Enter the tabletop. That tabletop games can be effectively used to enhance learning in a variety of disciplines is a well-understood and empirically founded concept.

At The Warzone, Joseph Trevithick reports that a “massive drone swarm over strait decisive In Taiwan conflict wargames.”

Wargames that the U.S. Air Force has conducted itself and in conjunction with independent organizations continue to show the immense value offered by swarms of relatively low-cost networked drones with high degrees of autonomy. In particular, simulations have shown them to be decisive factors in the scenarios regarding the defense of the island of Taiwan against a Chinese invasion.

Last week, David Ochmanek, a senior international affairs and defense researcher at the RAND Corporation and a former Deputy Assistant Secretary of Defense for Force Development during President Barack Obama’s administration, discussed the importance of unmanned platforms in Taiwan Strait crisis-related wargaming that the think tank has done in recent years. Ochmanek offered his insight during an online chat, which you can watch in full below, hosted by the Air & Space Forces Association’s Mitchell Institute for Aerospace Studies.

The Guardian: Wargaming at KCL

The Guardian features a piece today by Keith Stuart about the excellent wargaming MA module at the Department of War Studies, King’s College London.

Wargames aren’t employed only by the military. Corporations use them to explore business decisions; government policymakers use them to simulate major events, including pandemics; and they have a role in disaster relief. “The UNHCR has made efforts in various cities to help with the influx of Ukrainian refugees and provide relief to civic centres and to other spaces housing many people and aid workers,” says Lily Boland, co-designer of Don’t Fear the Reaper Drone. “Wargaming and/or simulating some of these crucial aspects of refugee aid work would certainly help organisations like the UN and local institutions to prepare for these scenarios in advance.”

What the situation in Ukraine has shown the world is that the outcomes of military action are becoming less predictable. Russia’s command and control strategy has been found wanting, while Volodymyr Zelenskiy’s innovative and playful use of social media has increased awareness and support for his country in a way that would have been tough to forecast. As Banks puts it, “I’m a huge believer in using historical case studies as much as possible, but a lot of the problems we’re facing in the 21st century are not ones that we have any ready guides for.”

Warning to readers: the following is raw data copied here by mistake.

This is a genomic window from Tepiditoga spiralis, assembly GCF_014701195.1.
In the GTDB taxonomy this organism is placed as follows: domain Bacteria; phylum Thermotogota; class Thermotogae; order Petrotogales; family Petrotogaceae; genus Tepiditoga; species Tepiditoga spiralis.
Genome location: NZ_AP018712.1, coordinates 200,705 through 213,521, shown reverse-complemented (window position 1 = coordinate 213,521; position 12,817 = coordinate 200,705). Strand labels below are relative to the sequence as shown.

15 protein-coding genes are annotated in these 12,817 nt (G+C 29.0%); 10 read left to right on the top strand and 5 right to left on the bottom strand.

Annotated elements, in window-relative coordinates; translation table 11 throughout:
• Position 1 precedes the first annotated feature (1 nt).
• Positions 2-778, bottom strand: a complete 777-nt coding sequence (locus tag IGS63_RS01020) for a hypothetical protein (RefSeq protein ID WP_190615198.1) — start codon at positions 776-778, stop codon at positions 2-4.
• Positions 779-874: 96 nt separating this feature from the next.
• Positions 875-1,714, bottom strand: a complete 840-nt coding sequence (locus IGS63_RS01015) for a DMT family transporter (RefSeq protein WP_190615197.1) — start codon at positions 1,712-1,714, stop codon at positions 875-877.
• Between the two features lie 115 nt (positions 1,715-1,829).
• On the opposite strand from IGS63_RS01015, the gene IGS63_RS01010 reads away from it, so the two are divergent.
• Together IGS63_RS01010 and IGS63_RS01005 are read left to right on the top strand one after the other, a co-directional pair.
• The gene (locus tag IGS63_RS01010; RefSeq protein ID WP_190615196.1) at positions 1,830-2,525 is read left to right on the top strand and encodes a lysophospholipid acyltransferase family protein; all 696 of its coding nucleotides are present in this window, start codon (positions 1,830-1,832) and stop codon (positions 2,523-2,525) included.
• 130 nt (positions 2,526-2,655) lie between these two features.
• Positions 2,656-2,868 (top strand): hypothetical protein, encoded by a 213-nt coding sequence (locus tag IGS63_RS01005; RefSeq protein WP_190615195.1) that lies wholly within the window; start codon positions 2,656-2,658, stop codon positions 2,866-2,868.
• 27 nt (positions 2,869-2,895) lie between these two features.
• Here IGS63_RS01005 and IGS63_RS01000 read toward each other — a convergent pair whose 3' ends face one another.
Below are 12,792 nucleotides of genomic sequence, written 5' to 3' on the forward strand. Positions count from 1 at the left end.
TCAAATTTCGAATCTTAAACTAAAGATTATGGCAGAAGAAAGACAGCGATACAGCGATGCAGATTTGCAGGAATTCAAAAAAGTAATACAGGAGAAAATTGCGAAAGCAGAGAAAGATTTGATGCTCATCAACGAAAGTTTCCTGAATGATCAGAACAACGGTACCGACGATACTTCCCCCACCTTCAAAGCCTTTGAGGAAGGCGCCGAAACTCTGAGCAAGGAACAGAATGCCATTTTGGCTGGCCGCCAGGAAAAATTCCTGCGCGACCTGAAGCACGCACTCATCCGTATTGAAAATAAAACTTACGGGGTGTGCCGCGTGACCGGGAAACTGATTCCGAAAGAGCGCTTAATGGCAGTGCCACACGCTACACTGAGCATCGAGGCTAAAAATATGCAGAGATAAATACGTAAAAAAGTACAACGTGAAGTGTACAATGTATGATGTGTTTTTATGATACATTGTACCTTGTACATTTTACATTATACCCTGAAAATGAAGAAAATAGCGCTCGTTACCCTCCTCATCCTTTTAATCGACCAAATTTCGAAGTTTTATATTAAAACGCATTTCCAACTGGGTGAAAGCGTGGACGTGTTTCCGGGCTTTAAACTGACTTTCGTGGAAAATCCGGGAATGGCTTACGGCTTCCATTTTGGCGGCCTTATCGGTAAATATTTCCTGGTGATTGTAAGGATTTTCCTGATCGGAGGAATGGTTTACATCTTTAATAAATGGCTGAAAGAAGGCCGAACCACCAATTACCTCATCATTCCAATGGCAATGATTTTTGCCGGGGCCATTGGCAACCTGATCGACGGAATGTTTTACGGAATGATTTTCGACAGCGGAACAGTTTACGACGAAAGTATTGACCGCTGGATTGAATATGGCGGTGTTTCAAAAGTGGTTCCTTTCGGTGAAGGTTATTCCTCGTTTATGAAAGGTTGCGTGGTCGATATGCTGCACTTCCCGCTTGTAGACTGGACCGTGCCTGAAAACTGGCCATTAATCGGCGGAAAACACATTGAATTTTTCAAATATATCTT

As the world becomes ever more unpredictable and prone to disruptive global events, perhaps new strategies and solutions will be discovered in games like these.

For more on wargaming at KCL, check out the King’s Wargaming Network

CNAS Wargame on China Invasion of Taiwan

The Center for New American Security (CNAS) Gaming Lab did a game on a Chinese invasion of Taiwan for Meet the Press Reports. Over the course of multiple moves CNAS gamers Becca Wasser (Red) and Chris Dougherty (Blue) discussed the options with the players and guided team play. Working with Chuck Todd, Ed McGrady and Stacie Pettyjohn, adjudicated the outcomes and built the story of what happened. Stacie was then debriefed by Chuck on camera. The game will come out Thursday, May 12, at 10:30PM EDT streaming on NBC News Now, MTP Reports. It will also be streaming on Peacock. In addition to the game, Becca and Ed discussed gaming and Taiwan with Chuck Todd on his half hour podcast. That is forthcoming.

NBC News has a description of the game (by Carol Lee) on their website which includes a short (11 minute) sneak peak of the approximately 50 minute full episode.

Click here for the CNAS Press release (which includes a link to the full NBC episode).

Click here for the podcast of Chuck Todd (NBC) discussing the game with Becca Wasser and Ed McGrady.

War Room: Better strategy? It’s all in the game

The US Army War College War Room podcast features a discussion by Chris Steinitz, Erin Sullivan and Ron Granieri:

Wargames can be incredible teaching and learning tools when they are built and utilized properly. They come in all shapes, sizes and colors and require a skilled hand in their creation. A BETTER PEACE welcomes two such skilled developers, Chris Steinitz and Erin Sullivan to the studio to share their experiences as game developers and discuss how they started in the wargaming world. Chris and Erin join podcast editor Ron Granieri to talk about what makes a great wargame, what crucial information is necessary before even starting construction of a game and when you truly need a wargame versus tailored analysis.

You’ll find it here.